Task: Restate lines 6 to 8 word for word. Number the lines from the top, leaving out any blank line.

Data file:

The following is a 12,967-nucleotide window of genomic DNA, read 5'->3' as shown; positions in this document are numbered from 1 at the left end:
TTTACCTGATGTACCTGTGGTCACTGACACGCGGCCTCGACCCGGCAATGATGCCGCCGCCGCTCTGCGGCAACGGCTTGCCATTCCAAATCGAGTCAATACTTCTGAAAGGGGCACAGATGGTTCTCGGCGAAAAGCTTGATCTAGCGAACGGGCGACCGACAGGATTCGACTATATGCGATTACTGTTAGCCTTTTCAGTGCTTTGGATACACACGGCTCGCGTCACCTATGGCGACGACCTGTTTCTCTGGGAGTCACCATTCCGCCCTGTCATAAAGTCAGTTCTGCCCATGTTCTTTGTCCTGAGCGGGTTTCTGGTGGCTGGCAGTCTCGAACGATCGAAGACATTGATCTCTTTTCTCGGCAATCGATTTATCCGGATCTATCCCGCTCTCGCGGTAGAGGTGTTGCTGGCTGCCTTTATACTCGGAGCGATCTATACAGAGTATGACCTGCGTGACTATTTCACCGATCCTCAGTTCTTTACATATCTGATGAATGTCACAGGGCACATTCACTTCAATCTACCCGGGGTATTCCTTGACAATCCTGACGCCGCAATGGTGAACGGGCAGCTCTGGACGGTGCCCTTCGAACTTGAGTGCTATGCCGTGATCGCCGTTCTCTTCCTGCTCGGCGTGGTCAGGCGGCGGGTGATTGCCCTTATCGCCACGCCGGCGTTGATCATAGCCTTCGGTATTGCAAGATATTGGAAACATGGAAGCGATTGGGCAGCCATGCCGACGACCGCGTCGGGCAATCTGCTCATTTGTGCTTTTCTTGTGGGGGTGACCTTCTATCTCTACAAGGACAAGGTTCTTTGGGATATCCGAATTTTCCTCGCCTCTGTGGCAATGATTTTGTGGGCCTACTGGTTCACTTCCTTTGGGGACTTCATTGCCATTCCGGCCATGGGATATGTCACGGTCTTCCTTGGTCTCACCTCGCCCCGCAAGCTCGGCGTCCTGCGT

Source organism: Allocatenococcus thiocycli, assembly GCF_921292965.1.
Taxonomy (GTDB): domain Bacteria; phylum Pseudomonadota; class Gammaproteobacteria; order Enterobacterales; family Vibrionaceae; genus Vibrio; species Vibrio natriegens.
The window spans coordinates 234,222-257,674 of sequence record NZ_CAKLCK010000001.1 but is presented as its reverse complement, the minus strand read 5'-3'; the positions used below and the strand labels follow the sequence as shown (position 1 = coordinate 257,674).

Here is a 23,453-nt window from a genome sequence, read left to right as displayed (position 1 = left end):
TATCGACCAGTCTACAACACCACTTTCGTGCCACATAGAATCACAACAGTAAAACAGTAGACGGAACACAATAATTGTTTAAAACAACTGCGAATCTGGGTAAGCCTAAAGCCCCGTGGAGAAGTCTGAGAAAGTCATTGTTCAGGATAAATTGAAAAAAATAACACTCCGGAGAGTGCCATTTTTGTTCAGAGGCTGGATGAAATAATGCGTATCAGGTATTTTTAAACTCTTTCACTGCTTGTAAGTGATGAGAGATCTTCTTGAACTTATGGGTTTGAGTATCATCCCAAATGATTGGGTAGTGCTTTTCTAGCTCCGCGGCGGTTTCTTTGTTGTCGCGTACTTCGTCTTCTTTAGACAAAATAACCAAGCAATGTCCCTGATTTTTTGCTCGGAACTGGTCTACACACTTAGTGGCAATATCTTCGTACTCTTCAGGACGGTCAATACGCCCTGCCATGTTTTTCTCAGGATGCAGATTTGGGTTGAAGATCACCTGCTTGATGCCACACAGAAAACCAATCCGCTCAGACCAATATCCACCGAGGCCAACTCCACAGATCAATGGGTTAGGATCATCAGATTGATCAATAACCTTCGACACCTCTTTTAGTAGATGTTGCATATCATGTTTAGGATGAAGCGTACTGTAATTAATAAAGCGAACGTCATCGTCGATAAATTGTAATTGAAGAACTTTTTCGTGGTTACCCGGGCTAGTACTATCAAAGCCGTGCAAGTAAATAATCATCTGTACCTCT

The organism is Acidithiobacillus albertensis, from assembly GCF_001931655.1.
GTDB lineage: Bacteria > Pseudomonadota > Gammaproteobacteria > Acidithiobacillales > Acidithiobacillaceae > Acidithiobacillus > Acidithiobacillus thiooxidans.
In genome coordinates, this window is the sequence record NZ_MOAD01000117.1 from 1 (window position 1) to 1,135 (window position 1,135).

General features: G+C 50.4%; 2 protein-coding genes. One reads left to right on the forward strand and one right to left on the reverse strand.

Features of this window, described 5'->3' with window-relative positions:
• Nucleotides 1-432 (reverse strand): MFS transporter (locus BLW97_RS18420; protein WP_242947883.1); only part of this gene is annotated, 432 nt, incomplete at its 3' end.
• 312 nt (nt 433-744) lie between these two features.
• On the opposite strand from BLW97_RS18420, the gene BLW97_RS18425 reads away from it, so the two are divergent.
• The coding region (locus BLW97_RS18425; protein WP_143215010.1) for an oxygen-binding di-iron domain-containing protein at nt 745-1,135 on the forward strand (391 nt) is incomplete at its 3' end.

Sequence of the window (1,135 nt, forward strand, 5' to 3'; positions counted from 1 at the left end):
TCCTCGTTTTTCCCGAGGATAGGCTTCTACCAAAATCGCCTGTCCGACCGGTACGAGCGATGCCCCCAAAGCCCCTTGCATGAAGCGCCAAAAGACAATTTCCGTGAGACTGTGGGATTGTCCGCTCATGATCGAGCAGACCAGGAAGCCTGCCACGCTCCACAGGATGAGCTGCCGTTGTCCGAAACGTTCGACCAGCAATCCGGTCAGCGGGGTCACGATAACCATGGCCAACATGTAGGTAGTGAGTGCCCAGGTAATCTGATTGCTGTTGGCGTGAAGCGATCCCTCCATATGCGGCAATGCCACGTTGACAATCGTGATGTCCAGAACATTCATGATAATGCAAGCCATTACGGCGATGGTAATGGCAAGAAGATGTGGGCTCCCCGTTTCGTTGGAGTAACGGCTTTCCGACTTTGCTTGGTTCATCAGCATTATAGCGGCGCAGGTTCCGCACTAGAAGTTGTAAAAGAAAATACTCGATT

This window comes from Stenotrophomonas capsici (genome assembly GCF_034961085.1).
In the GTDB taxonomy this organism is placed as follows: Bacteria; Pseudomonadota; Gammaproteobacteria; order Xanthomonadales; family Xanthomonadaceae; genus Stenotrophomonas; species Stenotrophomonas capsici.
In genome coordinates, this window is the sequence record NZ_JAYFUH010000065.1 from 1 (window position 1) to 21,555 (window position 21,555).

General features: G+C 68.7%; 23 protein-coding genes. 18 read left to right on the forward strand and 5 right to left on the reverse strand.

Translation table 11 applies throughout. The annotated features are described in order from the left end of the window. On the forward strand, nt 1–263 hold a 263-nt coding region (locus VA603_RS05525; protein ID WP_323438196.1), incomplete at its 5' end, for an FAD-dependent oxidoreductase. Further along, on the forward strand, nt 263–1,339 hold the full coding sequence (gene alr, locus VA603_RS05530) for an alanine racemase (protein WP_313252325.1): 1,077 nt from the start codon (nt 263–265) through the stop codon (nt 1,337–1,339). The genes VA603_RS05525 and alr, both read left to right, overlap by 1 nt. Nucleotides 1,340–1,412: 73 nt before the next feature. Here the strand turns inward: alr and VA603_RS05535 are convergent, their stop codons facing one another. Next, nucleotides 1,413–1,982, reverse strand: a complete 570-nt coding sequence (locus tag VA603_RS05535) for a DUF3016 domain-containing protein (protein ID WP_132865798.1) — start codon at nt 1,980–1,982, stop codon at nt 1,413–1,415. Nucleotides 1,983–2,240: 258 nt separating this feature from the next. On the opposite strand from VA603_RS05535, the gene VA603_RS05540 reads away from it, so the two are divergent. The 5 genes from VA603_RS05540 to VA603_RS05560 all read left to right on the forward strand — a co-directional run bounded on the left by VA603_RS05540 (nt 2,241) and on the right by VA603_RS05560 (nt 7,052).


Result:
Here is a 23,453-nt window from a genome sequence, read left to right as displayed (position 1 = left end):
TATCGACCAGTCTACAACACCACTTTCGTGCCACATAGAATCACAACAGTAAAACAGTAGACGGAACACAATAATTGTTTAAAACAACTGCGAATCTGGGTAAGCCTAAAGCCCCGTGGAGAAGTCTGAGAAAGTCATTGTTCAGGATAAATTGAAAAAAATAACACTCCGGAGAGTGCCATTTTTGTTCAGAGGCTGGATGAAATAATGCGTATCAGGTATTTTTAAACTCTTTCACTGCTTGTAAGTGATGAGAGATCTTCTTGAACTTATGGGTTTGAGTATCATCCCAAATGATTGGGTAGTGCTTTTCTAGCTCCGCGGCGGTTTCTTTGTTGTCGCGTACTTCGTCTTCTTTAGACAAAATAACCAAGCAATGTCCCTGATTTTTTGCTCGGAACTGGTCTACACACTTAGTGGCAATATCTTCGTACTCTTCAGGACGGTCAATACGCCCTGCCATGTTTTTCTCAGGATGCAGATTTGGGTTGAAGATCACCTGCTTGATGCCACACAGAAAACCAATCCGCTCAGACCAATATCCACCGAGGCCAACTCCACAGATCAATGGGTTAGGATCATCAGATTGATCAATAACCTTCGACACCTCTTTTAGTAGATGTTGCATATCATGTTTAGGATGAAGCGTACTGTAATTAATAAAGCGAACGTCATCGTCGATAAATTGTAATTGAAGAACTTTTTCGTGGTTACCCGGGCTAGTACTATCAAAGCCGTGCAAGTAAATAATCATCTGTACCTCT

The organism is Acidithiobacillus albertensis, from assembly GCF_001931655.1.